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Dothan leaders hope expanding urban core will improve northern gateway to downtown
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Dothan leaders hope expanding urban core will improve northern gateway to downtown

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Broader boundaries to help grow urban downtown Dothan

The City of Dothan is looking to make use of vacant lots off of North Oates and West Powell streets for urban development.

Expanding downtown district boundaries could help with Dothan's vision to improve its northern gateway.

The city's planning commission recently recommended approval to include two corner lots on North Oates and West Powell streets – about two acres of mostly undeveloped land – in the Downtown Overlay District.

Including the real estate in the boundaries is an effort to spur business interest in that area as the designation reduces the burden to provide off-street parking and allows buildings to be constructed closer to the street for easy pedestrian access.

“We just think its best,” principal planner Frank Breaux said. “We can develop those properties without a lot of bureaucracy standing in the way.”

Though the lots are surrounded by more vacant commercial property, Breaux said they provide an opportunity to recreate the flavor of urban downtown with new investment.

One of those corner lots, at 100 W. Powell Street, is currently owned by Houston County, but the Dothan Downtown Redevelopment Authority is in the process of buying it to expand its downtown footprint.

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Downtown Dothan Executive Director Jamie Bienvenu called it a “prime piece of property.”

There are no exact plans set in stone for the lot, but Bienvenu imagines it could be used to complement the future farmer’s market across the street. With a Five Star Credit Union locating next door, Bienvenu said further development guided by the DDRA could help improve a key gateway to downtown.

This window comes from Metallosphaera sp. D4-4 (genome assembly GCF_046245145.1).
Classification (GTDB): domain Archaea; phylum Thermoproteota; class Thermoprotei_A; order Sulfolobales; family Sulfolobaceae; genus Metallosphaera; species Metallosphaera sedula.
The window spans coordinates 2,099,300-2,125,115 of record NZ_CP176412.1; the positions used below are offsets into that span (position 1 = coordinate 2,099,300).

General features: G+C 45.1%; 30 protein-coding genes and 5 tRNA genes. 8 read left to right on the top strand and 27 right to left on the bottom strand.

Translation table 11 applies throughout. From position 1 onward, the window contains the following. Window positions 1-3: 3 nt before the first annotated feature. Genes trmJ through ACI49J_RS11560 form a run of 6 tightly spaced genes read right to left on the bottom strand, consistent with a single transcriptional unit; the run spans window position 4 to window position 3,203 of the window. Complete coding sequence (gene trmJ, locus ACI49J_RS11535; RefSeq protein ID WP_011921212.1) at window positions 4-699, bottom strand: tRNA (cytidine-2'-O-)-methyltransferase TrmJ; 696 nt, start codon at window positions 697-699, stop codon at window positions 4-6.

While the old Meadow’s Gold Ice Cream plant, which was destroyed by fire in November 2019, is still undergoing assessment and cleanup with the Alabama Department of Environmental Management due to potential environmental concerns, there are two other unidentified projects in the works in that area.

DDRA Board Chairman Pat Thomas previously said the outcome of those projects depend on the development and viability of the year-round farmer’s market.

Bienvenu added that much of what the DDRA does is behind-the-scenes and details about potential projects can’t be disclosed until a “solid deal” is made.

The second subject lot – located at 616 N. Oates St. – is owned by someone wishing to redevelop the property as well, according to a planning staff report.

The expansion of the DOD district will be discussed, and likely approved, at an upcoming city commission meeting.

Sable Riley is a Dothan Eagle staff writer and can be reached at sriley@dothaneagle.com or 334.712.7915. Support her work and that of other Eagle journalists by purchasing a digital subscription today at dothaneagle.com.

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